Great Advice.

    Perhaps you can help me as I “did it to myself” …

    I have a blog and for numerous reasons have not been able to blog for about 2 years. A short while ago, I dropped my internet provider ( due to speed issues that they were unable to overcome … (tmi) … anyway, when I changed providers, frontier OBVIOUSLY shut down my email account.

    BUT that did not raise any red flags regarding my blog at the time.

    Now, I am able to use the blog again. I have no clue what my password is and I cannot find it. I know this is incredibly stupid and probably entirely unbelievable.

    My predicament is that I don’t have a password. I cannot request a “reset” email because that account has been shut down. And there is no longer “free support” or any contact information whatsoever on the site.

    I have a beautiful beginning to a blogging presence and I don’t want to abandon it entirely — Rebuilding it would be a pain. Is there any way you can help me out?

    Your assistance would be SO APPRECIATED!

    • Posted May 8, 2013 at 12:40 pm | Permalink

      I’m a little confused by your request. First, I cannot help you beyond answering your question and directing you to potential help. I do not work for, Automattic, or the WordPress Foundation, nor your web host or any other parties involved.

      If your site is on, contact them through their support forum and contact forms.

      An internet provider is your Internet connection to your home. If they hosted your site, contact them on how to get a backup of your site if it exists. Their terms of service may not permit such actions. I don’t know. If you restored the account with them, contact them about providing a new password and access and give them your new email account.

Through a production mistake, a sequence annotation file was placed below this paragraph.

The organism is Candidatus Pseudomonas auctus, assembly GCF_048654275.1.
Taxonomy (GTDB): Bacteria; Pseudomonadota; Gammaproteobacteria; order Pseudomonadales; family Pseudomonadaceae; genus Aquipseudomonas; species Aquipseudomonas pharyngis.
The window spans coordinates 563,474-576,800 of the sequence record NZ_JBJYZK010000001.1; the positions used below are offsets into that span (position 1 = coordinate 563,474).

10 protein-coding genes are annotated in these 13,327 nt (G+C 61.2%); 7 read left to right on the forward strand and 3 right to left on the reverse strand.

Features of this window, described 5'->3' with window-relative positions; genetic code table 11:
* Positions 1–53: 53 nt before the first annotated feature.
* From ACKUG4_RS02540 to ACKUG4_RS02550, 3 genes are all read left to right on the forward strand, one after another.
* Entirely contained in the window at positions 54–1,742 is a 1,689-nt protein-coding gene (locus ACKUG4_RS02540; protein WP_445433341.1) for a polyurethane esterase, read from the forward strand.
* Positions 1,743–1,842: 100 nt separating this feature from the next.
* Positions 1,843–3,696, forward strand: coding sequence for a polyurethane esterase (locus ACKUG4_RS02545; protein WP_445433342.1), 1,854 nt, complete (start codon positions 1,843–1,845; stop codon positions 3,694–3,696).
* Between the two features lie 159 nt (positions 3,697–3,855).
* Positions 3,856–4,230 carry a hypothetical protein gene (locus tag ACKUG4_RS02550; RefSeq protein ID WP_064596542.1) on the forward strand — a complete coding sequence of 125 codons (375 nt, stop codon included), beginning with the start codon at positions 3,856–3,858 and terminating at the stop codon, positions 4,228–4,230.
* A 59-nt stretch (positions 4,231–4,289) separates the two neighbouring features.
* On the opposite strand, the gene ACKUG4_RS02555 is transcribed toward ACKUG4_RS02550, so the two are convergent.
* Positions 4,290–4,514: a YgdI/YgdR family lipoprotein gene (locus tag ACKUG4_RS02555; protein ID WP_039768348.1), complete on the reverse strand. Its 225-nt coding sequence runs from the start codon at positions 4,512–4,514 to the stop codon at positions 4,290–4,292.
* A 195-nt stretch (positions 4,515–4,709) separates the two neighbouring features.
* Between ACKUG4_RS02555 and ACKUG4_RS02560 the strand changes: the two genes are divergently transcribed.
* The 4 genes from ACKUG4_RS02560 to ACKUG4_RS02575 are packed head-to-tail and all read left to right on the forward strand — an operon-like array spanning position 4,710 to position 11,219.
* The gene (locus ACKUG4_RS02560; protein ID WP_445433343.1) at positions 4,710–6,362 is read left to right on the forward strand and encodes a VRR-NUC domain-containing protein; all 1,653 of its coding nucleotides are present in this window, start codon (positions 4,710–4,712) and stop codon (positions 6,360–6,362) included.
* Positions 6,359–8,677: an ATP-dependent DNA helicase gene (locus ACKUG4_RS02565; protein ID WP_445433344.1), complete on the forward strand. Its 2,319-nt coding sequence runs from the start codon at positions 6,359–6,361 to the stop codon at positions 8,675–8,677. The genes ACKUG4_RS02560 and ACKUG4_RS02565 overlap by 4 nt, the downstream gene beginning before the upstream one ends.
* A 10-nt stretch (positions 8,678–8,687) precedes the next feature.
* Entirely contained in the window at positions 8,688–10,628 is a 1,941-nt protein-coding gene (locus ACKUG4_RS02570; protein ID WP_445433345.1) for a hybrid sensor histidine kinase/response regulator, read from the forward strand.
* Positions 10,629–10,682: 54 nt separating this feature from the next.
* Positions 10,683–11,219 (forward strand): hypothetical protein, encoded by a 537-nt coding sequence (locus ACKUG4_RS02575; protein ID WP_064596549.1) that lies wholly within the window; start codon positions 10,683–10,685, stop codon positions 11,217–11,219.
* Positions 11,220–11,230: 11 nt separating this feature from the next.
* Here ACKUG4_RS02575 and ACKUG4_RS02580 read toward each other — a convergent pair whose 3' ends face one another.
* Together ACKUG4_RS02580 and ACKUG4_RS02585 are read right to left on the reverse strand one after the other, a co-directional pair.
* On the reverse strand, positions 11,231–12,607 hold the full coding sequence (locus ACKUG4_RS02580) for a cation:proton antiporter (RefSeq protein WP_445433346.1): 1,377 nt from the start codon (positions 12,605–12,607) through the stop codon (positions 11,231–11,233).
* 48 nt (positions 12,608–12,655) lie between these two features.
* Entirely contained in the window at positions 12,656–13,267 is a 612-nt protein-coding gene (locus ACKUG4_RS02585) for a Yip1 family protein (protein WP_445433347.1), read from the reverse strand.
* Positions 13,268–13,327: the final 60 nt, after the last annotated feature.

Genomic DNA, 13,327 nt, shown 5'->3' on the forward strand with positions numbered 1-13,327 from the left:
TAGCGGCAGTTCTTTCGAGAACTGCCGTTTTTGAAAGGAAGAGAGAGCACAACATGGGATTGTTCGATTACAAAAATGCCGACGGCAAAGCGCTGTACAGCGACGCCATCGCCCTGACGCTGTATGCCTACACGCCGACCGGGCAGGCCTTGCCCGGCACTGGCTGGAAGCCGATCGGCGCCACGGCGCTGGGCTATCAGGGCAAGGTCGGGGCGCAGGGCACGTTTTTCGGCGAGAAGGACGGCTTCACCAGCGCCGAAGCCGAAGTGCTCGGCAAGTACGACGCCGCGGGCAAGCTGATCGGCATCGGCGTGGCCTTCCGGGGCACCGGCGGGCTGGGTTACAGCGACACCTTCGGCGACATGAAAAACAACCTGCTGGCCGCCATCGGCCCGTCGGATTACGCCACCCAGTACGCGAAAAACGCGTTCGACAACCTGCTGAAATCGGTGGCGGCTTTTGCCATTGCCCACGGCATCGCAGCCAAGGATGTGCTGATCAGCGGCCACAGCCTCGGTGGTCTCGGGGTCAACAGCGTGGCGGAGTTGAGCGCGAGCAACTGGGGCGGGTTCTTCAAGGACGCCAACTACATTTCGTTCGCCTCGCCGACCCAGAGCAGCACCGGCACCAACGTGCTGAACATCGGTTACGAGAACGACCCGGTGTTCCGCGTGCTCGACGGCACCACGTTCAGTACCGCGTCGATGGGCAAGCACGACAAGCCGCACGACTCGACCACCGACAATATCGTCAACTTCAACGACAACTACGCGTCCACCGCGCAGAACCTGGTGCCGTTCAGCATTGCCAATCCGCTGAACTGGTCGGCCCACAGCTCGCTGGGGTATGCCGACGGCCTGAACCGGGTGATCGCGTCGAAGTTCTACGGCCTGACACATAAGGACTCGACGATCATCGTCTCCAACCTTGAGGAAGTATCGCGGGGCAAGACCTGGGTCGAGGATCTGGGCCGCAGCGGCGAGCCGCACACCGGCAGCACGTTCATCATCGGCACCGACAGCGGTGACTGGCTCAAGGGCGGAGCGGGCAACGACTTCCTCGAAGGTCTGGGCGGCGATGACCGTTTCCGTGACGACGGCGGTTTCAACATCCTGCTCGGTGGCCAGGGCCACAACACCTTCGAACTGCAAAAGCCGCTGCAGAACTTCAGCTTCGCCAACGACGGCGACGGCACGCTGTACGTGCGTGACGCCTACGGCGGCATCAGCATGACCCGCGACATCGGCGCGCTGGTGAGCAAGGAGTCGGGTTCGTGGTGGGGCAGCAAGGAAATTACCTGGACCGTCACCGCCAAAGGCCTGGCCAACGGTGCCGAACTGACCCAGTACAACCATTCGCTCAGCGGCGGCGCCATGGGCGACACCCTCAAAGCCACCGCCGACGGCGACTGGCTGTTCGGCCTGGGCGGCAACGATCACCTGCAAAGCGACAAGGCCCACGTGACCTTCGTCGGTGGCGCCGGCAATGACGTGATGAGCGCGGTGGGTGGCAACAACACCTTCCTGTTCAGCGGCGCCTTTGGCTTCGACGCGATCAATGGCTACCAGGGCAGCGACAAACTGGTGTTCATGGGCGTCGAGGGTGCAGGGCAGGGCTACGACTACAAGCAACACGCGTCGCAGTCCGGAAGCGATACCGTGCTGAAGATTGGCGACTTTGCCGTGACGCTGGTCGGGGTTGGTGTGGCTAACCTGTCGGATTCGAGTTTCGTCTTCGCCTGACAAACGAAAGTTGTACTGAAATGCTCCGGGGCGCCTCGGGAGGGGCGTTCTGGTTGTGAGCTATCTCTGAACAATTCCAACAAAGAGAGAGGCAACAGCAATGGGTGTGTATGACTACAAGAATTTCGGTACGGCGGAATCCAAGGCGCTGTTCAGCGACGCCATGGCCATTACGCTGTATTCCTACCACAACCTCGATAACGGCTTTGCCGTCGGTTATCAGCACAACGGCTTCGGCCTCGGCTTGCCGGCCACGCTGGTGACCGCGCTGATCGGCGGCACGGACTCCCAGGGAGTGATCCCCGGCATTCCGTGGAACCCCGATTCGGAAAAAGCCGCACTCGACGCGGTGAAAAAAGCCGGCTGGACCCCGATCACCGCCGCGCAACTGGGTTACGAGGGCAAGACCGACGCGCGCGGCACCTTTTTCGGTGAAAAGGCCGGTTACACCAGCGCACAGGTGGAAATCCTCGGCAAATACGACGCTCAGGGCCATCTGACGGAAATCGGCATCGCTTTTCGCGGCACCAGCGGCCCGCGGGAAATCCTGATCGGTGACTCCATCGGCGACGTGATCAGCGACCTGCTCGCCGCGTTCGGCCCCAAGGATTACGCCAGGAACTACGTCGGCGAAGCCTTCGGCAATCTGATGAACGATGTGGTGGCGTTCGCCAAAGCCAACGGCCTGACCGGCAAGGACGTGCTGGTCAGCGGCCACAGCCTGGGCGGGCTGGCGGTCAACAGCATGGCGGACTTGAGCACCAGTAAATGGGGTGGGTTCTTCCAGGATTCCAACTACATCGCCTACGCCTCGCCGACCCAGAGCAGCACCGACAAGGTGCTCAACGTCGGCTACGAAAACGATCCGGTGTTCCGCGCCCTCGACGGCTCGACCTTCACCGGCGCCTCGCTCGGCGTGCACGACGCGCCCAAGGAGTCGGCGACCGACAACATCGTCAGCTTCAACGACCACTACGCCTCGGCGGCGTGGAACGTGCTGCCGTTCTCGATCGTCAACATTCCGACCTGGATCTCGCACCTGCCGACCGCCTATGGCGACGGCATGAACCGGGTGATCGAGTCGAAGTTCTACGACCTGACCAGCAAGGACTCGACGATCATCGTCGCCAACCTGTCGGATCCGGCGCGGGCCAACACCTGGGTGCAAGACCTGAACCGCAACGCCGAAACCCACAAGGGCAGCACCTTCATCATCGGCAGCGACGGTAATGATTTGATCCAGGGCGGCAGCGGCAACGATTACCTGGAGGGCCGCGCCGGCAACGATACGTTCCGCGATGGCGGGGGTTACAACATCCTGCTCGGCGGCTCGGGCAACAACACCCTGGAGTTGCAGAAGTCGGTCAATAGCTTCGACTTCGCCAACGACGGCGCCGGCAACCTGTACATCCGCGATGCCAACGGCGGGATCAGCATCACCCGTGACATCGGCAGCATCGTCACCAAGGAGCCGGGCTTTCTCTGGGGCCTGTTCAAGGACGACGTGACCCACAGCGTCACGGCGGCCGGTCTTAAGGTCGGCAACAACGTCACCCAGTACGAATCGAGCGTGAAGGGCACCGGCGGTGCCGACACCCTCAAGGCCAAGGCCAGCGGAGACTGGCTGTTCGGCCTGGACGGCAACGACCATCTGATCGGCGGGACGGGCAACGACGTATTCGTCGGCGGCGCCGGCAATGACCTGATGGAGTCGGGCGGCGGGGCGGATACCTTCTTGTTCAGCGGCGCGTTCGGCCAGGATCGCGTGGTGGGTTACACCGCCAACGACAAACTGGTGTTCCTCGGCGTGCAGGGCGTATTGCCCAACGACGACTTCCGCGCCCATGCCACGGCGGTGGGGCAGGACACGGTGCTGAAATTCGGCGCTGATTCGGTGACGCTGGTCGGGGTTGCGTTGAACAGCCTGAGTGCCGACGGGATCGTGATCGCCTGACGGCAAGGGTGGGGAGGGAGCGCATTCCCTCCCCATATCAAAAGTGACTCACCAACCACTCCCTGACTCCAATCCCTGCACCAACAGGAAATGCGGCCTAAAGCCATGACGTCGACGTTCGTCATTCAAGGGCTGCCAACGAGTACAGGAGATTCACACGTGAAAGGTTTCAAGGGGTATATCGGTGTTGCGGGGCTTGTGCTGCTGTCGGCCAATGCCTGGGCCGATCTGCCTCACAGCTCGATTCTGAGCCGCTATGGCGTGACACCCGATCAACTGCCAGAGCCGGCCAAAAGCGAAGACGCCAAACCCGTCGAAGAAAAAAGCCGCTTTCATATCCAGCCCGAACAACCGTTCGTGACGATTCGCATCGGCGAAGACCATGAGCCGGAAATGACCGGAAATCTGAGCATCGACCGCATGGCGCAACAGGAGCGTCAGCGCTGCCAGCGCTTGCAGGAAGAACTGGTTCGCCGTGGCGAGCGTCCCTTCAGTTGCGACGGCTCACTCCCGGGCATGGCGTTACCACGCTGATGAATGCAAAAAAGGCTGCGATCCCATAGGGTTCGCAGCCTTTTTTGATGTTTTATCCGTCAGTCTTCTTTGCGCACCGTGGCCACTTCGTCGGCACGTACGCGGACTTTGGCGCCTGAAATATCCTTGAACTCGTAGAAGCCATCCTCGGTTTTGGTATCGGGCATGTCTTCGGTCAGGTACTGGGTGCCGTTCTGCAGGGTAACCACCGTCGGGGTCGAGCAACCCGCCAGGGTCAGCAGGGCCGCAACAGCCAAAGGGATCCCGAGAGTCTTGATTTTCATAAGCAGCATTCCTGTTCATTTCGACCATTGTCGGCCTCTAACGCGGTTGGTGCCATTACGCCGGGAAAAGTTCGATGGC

You say you can use the site again. Why can’t you ask the web server company to provide you access? If you are paying them, they are required to provide you access to all your services.

      Other than that, copy the content if it is live from the site and paste it into your new site and move on. is free and suffers from few of these issues.

      Sorry I cannot help you beyond that. Good luck with it.

  5. miehl21
    Posted May 10, 2013 at 11:24 am | Permalink

    To own a site and protect yourself is the best plan you will do before you get someone to develop your site. You have to ask them to sign a contract that after the development of your site you will own the whole part of the site and all things related to that. Emphasizing your rights to the said developer must be discussed so that he/she will no in anyway plan a bogus plan to betray you in the near future when you are earning bags of money. Great advice!

    • Posted May 10, 2013 at 2:50 pm | Permalink

      Asking the designer/developer to sign a contract after it is done is wrong. It must be done before any work is done so both parties know where they stand. It must be spelled out specifically. Good point. Thanks.

  6. Robin
    Posted May 29, 2015 at 10:33 am | Permalink

    While I developed a website, I needed to upgrade the hosting. The server my client was on was super old and began to crash during launch. I upgraded the account, costing the client less per year. Unfortunately, due to the speed of the transaction I paid for it with my own credit card, while the client, got a refund on the remaining part of hosting. I was never paid for the hosting fee.

    I developed the entire site, populated the content, and maintained it for several months. I also developed other webby properties…. social media bulk email.

    The client relationship went south and I was not paid one penny, so I put the site on maintenance mode, locked the client out of the host and changed all the other passwords to things that were essentially my intellectual property and toil. Remember, I haven’t been paid for any of the work.

    So I’ve heard through the grapevine that I “kidnapped” the website. As far as I am concerned, I exercised my rights within the law. I paid for the hosting, so it belongs to me. I did the work, so it belongs to me… until which time I am paid for it.


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  3. […] celebrities often get away with it, don’t let yours show. Know what private and personal things you should not share publicly online and how to take risks while protecting yourself online. I believe in sharing. I don’t support […]

  4. […] celebrities often get away with it, don’t let yours show. Know what private and personal things you should not share publicly online and how to take risks while protecting yourself online. I believe in sharing. I don’t support […]